3.8% Medicare Tax on Unearned Income in Health Care Reform Bill

Reader Chuck asked about the 3.8% Medicare tax in the health care reform law.

"Does the 3.8% tax on unearned income kick in all at once? You could be looking at an infinity percent marginal rate if you have, say $199,999 in wage income, and $50,000 in capital gains if one extra dollar of income costs $1900 in tax, for example."

The most definitive answer has to come from the law itself. The law containing this provision is HR 4872 Health Care and Education Reconciliation Act of 2010 (full text in PDF). The Act says in Sec. 1411 (page 33 in the PDF, bold emphasis added by me):

"(a) IN GENERAL. – Except as provided in subsection (e) –
       (1) APPLICATION TO INDIVIDUALS. In the case of an individual, there is hereby imposed (in addition to any other tax imposed by this subtitle) for each taxable year a tax equal to 3.8 percent of the lesser of –
            (A) net investment income for such taxable year, or
            (B) the excess (if any) of –
                 (i) the modified adjusted gross income for such taxable year, over
                 (ii) the threshold amount."

The threshold amount in Sec. 1411(a)(1)(B)(ii) is the $200,000 single, $250,000 married filing separately number widely reported in the media.

The net investment income in Sec. 1411(a)(1)(A) includes interest, dividends, annuities, royalties, rents, and capital gains. Distributions from qualified plans or IRAs are not included. It does not make any distinction between qualified and ordinary dividends or between short-term and long-term capital gains. All dividends and capital gains are subject to the new Medicare tax equally.

Because interest from muni bonds is not part of the modified adjusted gross income, it will not be affected by this new Medicare tax.

Here are two examples for a married couple filing jointly with $260,000 in modified adjusted gross income (both earned and unearned):

Example 1: Earned income $259k, unearned $1,000. The extra 3.8% Medicare tax applies to only the $1,000 unearned income. Extra tax = $1,000 * 3.8% = $38.

Example 2: Earned income $50k, unearned $210k. The extra 3.8% Medicare tax applies to the excess of MAGI over $250k, which is $50k + $210k – $250k = $10k, because it’s less than the $210k unearned income. Extra tax = $10,000 * 3.8% = $380.

The new Medicare tax on investment income makes muni bond mutual funds more attractive than taxable bonds, CDs, and savings accounts.

See All Your Accounts In One Place

Track your net worth, asset allocation, and portfolio performance with free financial tools from Personal Capital.

FREE E-mail Newsletter

Join over 3,000 readers and get new articles by e-mail:

No spam. Unsubscribe any time.

Comments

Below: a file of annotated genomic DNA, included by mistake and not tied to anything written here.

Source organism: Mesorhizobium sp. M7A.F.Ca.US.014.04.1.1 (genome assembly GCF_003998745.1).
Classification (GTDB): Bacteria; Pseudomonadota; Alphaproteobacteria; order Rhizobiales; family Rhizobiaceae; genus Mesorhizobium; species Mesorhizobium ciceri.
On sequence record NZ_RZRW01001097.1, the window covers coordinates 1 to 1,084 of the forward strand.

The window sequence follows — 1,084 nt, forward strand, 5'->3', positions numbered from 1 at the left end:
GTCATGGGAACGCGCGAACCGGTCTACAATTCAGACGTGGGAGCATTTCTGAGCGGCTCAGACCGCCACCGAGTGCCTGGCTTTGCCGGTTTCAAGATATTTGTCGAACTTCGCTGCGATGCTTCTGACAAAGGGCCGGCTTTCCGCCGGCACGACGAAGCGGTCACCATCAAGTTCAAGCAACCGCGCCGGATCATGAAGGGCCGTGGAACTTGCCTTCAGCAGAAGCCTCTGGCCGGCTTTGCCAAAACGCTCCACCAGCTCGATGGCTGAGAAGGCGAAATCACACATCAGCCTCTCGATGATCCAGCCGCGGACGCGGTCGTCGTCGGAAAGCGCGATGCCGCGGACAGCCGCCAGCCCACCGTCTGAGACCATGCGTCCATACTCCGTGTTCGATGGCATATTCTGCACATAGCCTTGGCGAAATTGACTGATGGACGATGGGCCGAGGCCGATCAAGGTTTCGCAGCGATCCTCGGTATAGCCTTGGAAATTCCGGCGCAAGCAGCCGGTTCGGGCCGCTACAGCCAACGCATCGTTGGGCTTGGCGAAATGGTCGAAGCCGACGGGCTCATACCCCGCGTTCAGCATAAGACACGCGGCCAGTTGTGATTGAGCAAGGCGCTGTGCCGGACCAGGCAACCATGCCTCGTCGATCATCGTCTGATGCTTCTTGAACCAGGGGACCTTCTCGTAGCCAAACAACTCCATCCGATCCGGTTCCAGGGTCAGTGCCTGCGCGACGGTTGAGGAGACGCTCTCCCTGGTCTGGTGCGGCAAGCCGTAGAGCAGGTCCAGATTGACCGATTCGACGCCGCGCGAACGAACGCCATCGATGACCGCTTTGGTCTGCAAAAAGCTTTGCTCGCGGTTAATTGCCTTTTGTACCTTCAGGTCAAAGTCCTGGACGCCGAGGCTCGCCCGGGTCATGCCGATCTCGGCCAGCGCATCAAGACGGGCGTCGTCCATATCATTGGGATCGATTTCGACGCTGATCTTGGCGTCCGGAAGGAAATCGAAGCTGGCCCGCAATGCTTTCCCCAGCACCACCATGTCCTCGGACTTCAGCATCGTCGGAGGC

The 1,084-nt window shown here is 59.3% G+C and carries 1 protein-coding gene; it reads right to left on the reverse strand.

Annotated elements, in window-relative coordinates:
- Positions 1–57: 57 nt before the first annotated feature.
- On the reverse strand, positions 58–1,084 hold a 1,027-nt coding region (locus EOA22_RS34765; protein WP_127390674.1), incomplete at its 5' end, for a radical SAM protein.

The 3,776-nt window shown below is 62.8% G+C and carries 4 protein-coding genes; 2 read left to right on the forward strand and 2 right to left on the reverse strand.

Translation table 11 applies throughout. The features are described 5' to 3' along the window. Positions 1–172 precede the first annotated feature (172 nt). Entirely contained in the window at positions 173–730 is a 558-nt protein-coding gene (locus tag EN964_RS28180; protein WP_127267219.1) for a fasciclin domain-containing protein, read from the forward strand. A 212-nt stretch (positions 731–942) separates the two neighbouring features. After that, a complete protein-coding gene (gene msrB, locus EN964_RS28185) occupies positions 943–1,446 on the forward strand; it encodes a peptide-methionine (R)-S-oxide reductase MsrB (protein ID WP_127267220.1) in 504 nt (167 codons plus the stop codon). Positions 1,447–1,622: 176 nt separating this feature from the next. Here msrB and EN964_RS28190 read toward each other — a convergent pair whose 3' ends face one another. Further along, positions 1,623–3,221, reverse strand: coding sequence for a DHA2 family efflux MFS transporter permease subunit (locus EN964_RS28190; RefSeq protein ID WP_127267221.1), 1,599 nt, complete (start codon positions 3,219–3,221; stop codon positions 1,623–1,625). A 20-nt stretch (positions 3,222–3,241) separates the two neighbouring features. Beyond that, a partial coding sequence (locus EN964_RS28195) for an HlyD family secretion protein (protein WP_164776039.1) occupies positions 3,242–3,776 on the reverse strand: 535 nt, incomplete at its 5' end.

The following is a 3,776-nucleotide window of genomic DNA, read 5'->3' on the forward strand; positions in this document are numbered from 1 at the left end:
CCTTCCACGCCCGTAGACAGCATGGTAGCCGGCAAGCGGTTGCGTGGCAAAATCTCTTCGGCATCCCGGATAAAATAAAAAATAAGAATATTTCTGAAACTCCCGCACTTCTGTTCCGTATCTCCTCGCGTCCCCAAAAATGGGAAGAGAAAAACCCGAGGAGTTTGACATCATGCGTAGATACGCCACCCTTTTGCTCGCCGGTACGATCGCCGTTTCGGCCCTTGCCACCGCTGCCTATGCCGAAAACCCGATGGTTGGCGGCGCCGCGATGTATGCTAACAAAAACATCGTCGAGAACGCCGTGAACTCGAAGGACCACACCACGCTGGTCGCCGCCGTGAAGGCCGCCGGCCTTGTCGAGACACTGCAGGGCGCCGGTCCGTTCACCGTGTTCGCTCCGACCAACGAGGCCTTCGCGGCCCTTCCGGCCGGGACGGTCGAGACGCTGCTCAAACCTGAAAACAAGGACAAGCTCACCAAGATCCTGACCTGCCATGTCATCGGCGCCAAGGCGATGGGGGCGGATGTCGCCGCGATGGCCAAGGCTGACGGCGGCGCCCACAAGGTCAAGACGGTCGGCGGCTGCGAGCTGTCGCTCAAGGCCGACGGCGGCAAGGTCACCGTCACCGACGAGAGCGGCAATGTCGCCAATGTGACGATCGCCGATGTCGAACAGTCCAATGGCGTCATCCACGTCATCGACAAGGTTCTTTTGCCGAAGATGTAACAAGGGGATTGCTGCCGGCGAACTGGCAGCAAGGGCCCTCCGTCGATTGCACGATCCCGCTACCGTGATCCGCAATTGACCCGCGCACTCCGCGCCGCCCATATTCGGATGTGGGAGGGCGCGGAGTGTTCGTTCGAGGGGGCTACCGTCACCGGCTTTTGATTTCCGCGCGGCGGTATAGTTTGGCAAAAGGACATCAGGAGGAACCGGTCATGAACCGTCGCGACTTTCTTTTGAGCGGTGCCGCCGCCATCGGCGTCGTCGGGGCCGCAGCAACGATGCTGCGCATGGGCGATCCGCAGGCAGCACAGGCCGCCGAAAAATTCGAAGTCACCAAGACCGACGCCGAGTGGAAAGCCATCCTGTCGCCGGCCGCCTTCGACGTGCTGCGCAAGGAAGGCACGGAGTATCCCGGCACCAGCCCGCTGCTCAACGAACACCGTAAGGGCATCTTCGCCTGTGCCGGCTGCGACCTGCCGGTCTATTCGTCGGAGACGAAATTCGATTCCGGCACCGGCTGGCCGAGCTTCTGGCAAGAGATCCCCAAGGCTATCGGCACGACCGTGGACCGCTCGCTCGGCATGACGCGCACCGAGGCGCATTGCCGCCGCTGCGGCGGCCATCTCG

1. Chuck says

    Thanks for doing the legwork, there. :)

    So for a single filer, the “lesser of” clause just makes this another tax bracket that goes from $200K to $200K + investment income. So if you have $10,000 in investment income, you’ll have a weird bracket from $200K to $210K where tax is 3.8% higher, then it will go back down again.

    As my income grows, it’s becoming more important to understand the difference between income, gross income, adjusted gross income, and modified adjusted gross income, because while all the distinctions seem arbitrary and stupid, they have a big effect on the tax I pay. (My income is nowhere near $250K yet, but I hope someday it will be.)

  2. Harry Sit says

    Hank – Distributions from qualified plans or IRAs are not “net investment income” targeted by the new tax.

  3. Sammy_M says

    This makes holding munis even more attractive than holding taxable bonds in taxable accounts (depending on your tax bracket), but it does not make munis more attractive than holding equity index funds (that distribute minimal divs and cap gains) in taxable, correct?

    TFB, I believe you are in the camp that tax-adjusts your tax deferred porfolio holdings when evaluating your overall asset allocation? If so, what percentage are you using, and will that change with the new medicare tax? Unless a CPI adjustment gets added, I could see getting hit with the add’l medicare tax even in retirement years as I withdrew from my 401K. Therefore, I’m considering bumping up my 20% adjustment on tax deferred holdings to say 25%.

  4. Harry Sit says

    Sammy – For the targeted demographic, there are several things going at once: dividend and capital gains tax rate going up; income tax rate going up; deductions are limited; and this Medicare tax on unearned income. There is AMT and state tax too.

    In a low interest rate environment, the dividend yield is not that much lower than the bond yield. For at least value equities, it can be more attractive to hold munis in a taxable and hold value equities in a tax advantaged account. I have not done the calculation for a total market index fund yet.